Those on the receiving end of some of this "leverage", however, describe terrifying experiences. Ahmed Sadoun (not his full name) was arrested in the middle of the night at his home in Mosul by government paramilitaries accompanied by American soldiers. He was held for seven months before being released without charge and left Iraq as soon as he could.

Speaking from Amman, Mr Sadoun, a 38-year-old engineer, said: "They kicked down our door and asked about a neighbour. When I said I did not know where the man was, they started kicking me and beating me. The soldiers had paint on their faces and did not have same uniforms as other troops. The Americans did not take part, but they saw what was happening.

"But this was nothing. When they took me to their base I was blindfolded and beaten very, very badly with metal rods. They then hung me up on hooks by my wrists until I thought they would tear off. I think that stopped because one of the Americans said something. I could hear English spoken in an angry voice. But this happened again later.

"I was in a room which was so small that not all the prisoners could even lie down properly. All night we could hear people screaming, people being hit. One day they said I could go, but after what happened to me I know they could do this to me again. So I left."

At one roadblock I met the Wolf Brigade, which was widely involved in suppressing disturbances in Mosul around the time Mr Sadoun was being held, though he does not know which paramilitaries seized him. One of them took off his balaclava and turned out to be in his late teens, belying the ferocity of the snarling wolf badges on his arms.

The young man shook his head about what happened at the Hamra. "That is bad, very bad," he said. "But you are alive, that is good - too many dead people in Baghdad." He was keen to make the point that "the people like us because we kill the people who try to kill them. Listen, mister, we are fighting bad people, you cannot treat them like normal persons."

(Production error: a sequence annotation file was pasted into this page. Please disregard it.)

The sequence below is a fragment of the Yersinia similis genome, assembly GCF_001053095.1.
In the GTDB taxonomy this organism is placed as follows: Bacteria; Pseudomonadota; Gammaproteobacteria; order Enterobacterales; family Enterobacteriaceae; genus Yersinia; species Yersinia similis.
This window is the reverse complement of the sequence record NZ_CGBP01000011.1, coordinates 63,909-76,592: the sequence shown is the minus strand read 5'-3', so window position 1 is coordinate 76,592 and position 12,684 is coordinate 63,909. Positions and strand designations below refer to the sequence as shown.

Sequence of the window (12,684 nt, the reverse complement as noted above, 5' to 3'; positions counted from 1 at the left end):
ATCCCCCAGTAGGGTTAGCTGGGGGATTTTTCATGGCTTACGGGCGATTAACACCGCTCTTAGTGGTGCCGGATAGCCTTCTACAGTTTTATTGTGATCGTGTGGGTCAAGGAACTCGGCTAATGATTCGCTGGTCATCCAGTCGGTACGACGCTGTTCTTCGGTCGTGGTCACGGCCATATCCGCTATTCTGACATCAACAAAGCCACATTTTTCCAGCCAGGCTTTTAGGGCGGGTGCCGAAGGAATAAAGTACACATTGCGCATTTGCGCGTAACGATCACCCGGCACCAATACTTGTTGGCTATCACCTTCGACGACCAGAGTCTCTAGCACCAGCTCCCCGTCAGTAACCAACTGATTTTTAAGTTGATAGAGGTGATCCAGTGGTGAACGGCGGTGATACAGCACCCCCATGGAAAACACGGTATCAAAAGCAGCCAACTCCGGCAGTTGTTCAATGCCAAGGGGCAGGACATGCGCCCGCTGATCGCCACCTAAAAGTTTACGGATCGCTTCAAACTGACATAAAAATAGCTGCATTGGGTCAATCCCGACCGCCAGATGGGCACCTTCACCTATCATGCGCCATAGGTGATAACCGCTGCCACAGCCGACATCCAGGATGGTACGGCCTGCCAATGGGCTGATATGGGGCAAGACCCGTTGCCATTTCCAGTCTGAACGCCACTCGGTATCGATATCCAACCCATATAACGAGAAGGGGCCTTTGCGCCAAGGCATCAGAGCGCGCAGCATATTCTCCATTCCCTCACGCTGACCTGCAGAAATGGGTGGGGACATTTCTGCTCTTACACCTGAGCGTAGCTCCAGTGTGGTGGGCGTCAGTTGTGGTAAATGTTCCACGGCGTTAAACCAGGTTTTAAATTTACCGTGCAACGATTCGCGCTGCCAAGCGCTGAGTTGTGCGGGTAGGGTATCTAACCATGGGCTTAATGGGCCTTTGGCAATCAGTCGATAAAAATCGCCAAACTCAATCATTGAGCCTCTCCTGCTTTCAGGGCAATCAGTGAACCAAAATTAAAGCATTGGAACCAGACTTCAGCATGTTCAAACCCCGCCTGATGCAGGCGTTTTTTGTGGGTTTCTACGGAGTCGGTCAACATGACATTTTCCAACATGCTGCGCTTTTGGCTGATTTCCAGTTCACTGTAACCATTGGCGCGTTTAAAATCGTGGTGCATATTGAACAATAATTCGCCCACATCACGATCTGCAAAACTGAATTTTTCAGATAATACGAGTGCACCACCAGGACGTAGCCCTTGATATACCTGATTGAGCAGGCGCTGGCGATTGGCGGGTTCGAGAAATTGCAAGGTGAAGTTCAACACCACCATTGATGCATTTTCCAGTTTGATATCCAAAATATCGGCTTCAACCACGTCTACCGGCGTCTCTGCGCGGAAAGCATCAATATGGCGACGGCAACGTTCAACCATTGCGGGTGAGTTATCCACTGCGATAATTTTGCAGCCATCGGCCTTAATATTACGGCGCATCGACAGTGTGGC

But what about the innocent who get caught and end up being abused in detention centres? "Mister, those are just lies, you must not believe them. These people are terrorists. We are here because the police cannot do the job by themselves."

The paramilitary influence on the police is particularly overt in the British-controlled south of Iraq, where the British invited the militias to join the security forces, and then saw them take over. Nothing was done by the British authorities when police in plain clothes, along with their militia colleagues, killed Christians, claiming they sold alcohol, or Sunnis for being supposedly Baathists.

Action was only belatedly taken when a particularly menacing faction, a "force within a force" based at the Jamiat police station on the outskirts of Basra, captured two SAS soldiers who were gathering information on their mistreatment of prisoners.

British troops smashed into a police station to rescue the two soldiers and later arrested more than a dozen others. But now they more or less stay out of Basra, leaving Iraq's second city at the mercy of a police force that even its commanders say they barely control. There have been dozens of assassinations, including that of at least one foreign journalist.

Even families of fellow policemen are not exempt. Ammar Muthar, a member of the border police, knew his father, Muthar Abadi, was on the Shia militia hit list, because he had acted as a missile engineer in the war against Shia Iran. Ammar brought his father from Al-Amarah to Basra for safety. But while he was out one day, six policemen, in uniform but wearing black masks, dragged Abadi away. His body was later found, shot five times, three in the face.